The singing server hustle
Brooks has been a Singing Server at Ellen’s Stardust Diner since 2015. The actor-singer started as a host to work his way up to the tough-to-secure audition. That eventually landed him a spot among the singing servers, many of whom have had leading roles on Broadway and in nationally touring productions. Thanks to the capricious nature of show business -- you can be starring in a Tony Award-winning production one day, and bussing tables the next -- the level of talent working at Ellen’s is extraordinary.
“The standard is very, very high,” Brooks tells me in the 50th Street park between the diner and his Hell’s Kitchen one-bedroom (he sleeps in the living room while his 9-to-5 roommate takes the room). “The talent there is insane.”
A performer since his childhood outside of Chicago, Brooks moved to New York after theater school to become a working actor. So far, he has scored background roles on Quantico and Homeland -- but he relies on his job at Ellen’s for a steady income. Brooks wakes up early each morning to check Backstage for audition listings (access to the network of successful Ellen’s alums only gets a Broadway aspiree so far), dropping into one -- or two or three or four – before hitting the gym and going to work to sing for nine hours and balance milkshakes with mini bottles of Fireball on top on his tray amid the pandemonium. The work is nonstop.
At the diner, where Brooks clocks in just before his shift starts, he starts his set with a warm-up song -- “something easy, not too high,” he says. Having warmed up his voice already in the morning, Brooks sees where his range is at for the day (on a recent evening he kicked off with Frank Sinatra’s “New York, New York”). While servers perform, a floater covers their tables, should food be ready or a guest need an extra straw, so they’re not technically plunking down Mama Mia Meatloaf while belting out “Dancing Queen” -- but it’s still a lot to juggle. As soon as Brooks wraps his number and removes his costume sunglasses, he’s back at the point-of-sale system, checking in on orders and bringing a tray of ice water to a table in the back corner.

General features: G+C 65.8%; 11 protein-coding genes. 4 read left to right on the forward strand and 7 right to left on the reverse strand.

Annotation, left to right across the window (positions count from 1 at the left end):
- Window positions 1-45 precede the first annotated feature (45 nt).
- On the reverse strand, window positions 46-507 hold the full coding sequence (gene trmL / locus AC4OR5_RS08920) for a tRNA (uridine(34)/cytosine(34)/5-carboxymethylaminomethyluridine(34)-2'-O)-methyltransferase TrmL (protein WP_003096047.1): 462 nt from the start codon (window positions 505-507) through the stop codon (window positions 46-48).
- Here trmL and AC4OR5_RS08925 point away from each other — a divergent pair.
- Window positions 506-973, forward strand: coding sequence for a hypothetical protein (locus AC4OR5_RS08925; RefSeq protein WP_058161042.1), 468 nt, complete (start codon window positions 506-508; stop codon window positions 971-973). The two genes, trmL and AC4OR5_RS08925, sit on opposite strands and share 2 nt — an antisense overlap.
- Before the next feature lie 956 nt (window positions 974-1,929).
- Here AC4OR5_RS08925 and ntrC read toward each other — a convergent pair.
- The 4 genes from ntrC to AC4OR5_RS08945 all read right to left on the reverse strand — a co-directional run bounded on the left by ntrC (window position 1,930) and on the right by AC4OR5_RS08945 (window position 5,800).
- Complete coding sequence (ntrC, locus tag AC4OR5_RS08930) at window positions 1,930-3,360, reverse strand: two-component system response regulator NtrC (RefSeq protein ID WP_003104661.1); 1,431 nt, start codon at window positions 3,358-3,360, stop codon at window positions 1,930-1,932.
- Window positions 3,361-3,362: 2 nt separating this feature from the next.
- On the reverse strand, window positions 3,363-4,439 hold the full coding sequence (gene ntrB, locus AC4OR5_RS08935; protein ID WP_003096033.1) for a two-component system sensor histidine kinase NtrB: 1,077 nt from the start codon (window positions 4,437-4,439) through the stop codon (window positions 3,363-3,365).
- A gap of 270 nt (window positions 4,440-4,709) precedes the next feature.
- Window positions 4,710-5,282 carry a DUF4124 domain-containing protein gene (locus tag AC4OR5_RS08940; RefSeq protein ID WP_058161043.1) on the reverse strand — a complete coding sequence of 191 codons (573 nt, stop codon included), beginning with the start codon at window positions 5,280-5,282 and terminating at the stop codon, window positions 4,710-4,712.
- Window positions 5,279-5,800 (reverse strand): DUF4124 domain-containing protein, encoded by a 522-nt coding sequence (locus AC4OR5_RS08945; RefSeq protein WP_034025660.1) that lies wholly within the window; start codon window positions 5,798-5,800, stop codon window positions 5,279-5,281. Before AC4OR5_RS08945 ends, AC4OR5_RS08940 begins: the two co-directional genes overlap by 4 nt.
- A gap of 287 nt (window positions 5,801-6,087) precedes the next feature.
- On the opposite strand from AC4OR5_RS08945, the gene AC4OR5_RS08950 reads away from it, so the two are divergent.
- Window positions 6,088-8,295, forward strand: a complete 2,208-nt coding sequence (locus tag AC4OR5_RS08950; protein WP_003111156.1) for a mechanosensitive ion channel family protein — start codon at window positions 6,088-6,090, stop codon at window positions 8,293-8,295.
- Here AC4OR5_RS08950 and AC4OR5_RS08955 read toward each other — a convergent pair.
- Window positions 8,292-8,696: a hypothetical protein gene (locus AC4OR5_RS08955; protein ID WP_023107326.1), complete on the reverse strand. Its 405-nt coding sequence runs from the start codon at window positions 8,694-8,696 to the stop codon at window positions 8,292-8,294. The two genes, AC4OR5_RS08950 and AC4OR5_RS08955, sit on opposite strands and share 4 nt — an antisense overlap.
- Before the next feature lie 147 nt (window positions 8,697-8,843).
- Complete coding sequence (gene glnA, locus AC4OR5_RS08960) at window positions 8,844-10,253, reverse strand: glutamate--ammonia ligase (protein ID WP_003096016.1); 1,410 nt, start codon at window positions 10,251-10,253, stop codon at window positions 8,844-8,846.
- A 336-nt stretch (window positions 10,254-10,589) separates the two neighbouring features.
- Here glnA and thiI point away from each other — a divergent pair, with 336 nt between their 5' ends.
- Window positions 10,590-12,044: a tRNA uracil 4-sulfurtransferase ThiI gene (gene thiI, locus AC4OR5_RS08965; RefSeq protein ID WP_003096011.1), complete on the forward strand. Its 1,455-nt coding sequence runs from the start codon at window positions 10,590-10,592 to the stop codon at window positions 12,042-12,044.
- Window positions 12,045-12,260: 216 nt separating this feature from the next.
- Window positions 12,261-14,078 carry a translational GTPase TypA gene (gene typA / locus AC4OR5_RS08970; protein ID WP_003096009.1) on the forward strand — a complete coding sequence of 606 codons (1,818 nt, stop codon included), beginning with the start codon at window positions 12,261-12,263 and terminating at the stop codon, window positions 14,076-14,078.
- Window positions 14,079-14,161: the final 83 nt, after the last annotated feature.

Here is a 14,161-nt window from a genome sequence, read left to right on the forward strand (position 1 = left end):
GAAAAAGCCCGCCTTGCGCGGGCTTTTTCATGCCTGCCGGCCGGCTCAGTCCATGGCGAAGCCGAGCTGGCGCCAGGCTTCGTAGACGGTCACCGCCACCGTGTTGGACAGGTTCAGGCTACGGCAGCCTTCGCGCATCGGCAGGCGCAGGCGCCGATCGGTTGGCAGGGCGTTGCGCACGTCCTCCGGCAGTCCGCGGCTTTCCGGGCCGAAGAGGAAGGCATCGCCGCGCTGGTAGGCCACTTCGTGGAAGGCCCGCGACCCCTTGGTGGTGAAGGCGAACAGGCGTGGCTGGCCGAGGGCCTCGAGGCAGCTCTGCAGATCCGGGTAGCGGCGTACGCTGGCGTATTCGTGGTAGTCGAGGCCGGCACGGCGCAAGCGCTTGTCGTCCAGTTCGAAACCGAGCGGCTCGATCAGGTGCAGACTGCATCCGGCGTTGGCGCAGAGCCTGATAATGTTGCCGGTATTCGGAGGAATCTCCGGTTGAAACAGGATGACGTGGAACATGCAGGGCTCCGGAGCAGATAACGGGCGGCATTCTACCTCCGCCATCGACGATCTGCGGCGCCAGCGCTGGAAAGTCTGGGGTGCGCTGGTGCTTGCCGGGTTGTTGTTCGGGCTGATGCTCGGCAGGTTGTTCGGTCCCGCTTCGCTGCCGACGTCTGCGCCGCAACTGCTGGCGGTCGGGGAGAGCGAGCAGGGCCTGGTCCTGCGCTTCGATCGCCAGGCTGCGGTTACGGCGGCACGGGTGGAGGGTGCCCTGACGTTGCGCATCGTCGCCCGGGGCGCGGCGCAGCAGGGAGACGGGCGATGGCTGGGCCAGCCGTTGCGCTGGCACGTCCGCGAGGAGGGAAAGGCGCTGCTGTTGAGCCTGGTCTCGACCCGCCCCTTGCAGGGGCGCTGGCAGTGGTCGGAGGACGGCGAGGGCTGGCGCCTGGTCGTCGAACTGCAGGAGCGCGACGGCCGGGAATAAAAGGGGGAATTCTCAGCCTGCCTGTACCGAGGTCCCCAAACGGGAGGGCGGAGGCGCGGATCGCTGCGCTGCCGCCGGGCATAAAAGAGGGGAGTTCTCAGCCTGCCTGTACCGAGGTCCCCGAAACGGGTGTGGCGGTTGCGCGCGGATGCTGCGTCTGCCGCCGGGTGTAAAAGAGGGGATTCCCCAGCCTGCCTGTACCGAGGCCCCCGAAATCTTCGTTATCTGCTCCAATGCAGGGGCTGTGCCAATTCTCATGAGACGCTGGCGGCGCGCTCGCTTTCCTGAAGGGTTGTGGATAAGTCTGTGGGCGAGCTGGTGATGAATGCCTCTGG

The set list is built every morning. It alternates between men and women, from the main floor to the mezzanine, and builds a flow of slow and fast songs, with that strategic pre-bucket song really hyping up the audience. Between the sets, tracks by Destiny’s Child and RuPaul keep the energy up.
From the moment it opens at 7am, Ellen’s is pretty much always packed. Some groups stop by for a quick slice of rainbow cheesecake before a show. Others, like a group of older gents in a booth on a Saturday night, linger for hours, ordering $8 beers all night.
“It’s crazy all the time, it’s always busy, there’s always a line, and everyone’s always like ‘Why is there such a long wait?'" Brooks says. “We’re the only place [in New York] that sings for you, of course there’s going to be a wait!”
It’s mostly tourists Brooks serves at the tables, and plenty of adults come without kids. People tend to be polite, but a common question -- which show he’s currently in -- grates on him. “I’m like, ‘Well, I’m working here, so I’m not in one, I’m sorry,’” he says. There can also be a weird intimacy that develops when your server is singing ballads in front of your table. A group recently asked Brooks to cut their hamburger in half, as if he were their parent. That was also a no.